Saturday, March 13, 2004

David "Gasbag" Brooks Is At It Again

Today we get more blathering in the New York Times courtesy of a man who likes to use big words to convince us all to be simpletons. Take, for example, this excerpt in Brooks's current rant against John Kerry:

"Kerry was venturing off into the realm of Post-Cartesian Multivariate Co-Directionality that would mark so many of his major foreign policy statements."

Ah me. Chuckle, chuckle. It takes a special kind of superficial and shallow person to use so many polysyllabic words to convince us that subtlety and nuance are a sign of weakness and misunderstanding. Yes, David Brooks would have us believe that accusing the next leader of planet earth's only remaining military superpower of reasoning that leads to "Multivariate Co-Directionality" is to slay him politically. Apparently Brooks is on-board with a new Post-Cartesian form of logic encouraged by PNAC and the neo-conservatives. This is a far easier logic which conveniently eliminates all of those nasty, fuzzy, subtle variations of life. Here's how it works:

President Bush = good
Everything President Bush does = good
John Kerry = bad
Saddam Hussein = bad
Osama bin Laden = bad
John Kerry = Saddam Hussein = Osama bin Laden = bad
Dick Cheney = holy
Paul Wolfowitz = Richard Pearle = smart
Don Rumsfeld = Department of Defense = real
Colin Powell = Department of State = irrelevant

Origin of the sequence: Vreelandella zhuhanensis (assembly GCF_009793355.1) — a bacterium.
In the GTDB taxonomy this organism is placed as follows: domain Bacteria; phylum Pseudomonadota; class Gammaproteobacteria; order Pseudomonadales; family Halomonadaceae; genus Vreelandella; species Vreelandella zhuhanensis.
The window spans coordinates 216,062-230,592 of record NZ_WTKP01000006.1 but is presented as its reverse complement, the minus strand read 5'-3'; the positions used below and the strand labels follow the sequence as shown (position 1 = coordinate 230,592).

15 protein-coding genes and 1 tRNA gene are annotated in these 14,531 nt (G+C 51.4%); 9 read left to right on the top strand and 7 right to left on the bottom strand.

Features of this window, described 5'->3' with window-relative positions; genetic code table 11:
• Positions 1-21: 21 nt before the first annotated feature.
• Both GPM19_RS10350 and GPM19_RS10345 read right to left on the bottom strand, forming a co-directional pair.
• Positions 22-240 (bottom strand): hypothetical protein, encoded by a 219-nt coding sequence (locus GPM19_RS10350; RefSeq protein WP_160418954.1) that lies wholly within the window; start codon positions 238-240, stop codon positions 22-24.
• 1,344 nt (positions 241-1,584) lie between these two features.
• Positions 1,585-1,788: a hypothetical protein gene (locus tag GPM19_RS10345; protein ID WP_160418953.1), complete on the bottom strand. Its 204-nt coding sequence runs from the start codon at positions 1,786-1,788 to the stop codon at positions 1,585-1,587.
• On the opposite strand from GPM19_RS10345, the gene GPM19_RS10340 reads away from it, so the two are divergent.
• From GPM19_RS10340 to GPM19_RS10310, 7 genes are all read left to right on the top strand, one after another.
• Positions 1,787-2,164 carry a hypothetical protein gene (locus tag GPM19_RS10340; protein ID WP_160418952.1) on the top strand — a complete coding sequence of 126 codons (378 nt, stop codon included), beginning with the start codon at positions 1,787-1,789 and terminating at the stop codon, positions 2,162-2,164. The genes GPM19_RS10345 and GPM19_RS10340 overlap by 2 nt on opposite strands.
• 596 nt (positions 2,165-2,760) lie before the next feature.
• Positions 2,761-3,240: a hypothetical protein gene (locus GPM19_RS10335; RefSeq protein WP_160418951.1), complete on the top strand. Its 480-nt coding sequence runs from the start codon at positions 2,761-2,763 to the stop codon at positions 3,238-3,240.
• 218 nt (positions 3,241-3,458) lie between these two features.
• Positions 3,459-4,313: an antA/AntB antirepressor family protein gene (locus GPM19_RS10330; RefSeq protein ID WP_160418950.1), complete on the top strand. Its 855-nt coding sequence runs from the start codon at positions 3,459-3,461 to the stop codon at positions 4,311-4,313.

Europe = chicken
oil = money = everything
USA = can never be wrong about anything

This pretty much sums up David Brooks, PNAC, and neo-conservative "thought". To suggest that, for example, Saddam Hussein's corrupt and dysfunctional regime could have been first contained and then toppled by some method or (now try hard to think and understand this subtle idea) some combination of things other than an invasion, is to engage in "Multivariate Co-Directionality".

One thing seems certain, even for those of us lost in the fog of a complicated, multivariate life, Mr. Brooks's accusations tell us a great deal more about how he thinks (or doesn't, as the case may be) than they do about John Kerry's qualifications for office. The really scary and dangerous possibility is that a sufficient number of voting-age Americans would prefer a simpleminded, "with us or against us" approach to managing US foreign policy in a world growing more complicated and more dangerous everyday. Certainly if a New York Times editorial writer is seduced by such simplemindedness and believes that subtlety and nuance are fodder for ridicule, then we should all agree.

Here's what I propose to help the election process along this year (in support of Mr. Brooks's anti-intellectual stand). When it's time to have the candidates debate one another, we can use a new format that will make it much easier for unemployed mill workers, fast food manufacturing sector workers, and David Brooks to follow. Answers will be limited to one word!

Moderator: Mr. President, would you say that terrorism is a bad thing?

G. W. Bush: Yes.

Moderator: Mr. Kerry, would you use nuclear weapons to utterly destroy the nation of Iran if it turns out they have unauthorized nuclear materials?

John Kerry: No.

Moderator: Thank you, ladies and gentlemen, for tuning in to tonight's Presidential Debate.

Fox News "Analyst": Well there you have it. Kerry is clearly a weak-willed, left-wing, liberal elitist who is soft on terrorism. The choice is clear. President Bush all the way. Thank you ladies and gentlemen, for tuning in to tonight's "Fair and Balanced" analysis of the Presidential Debate.

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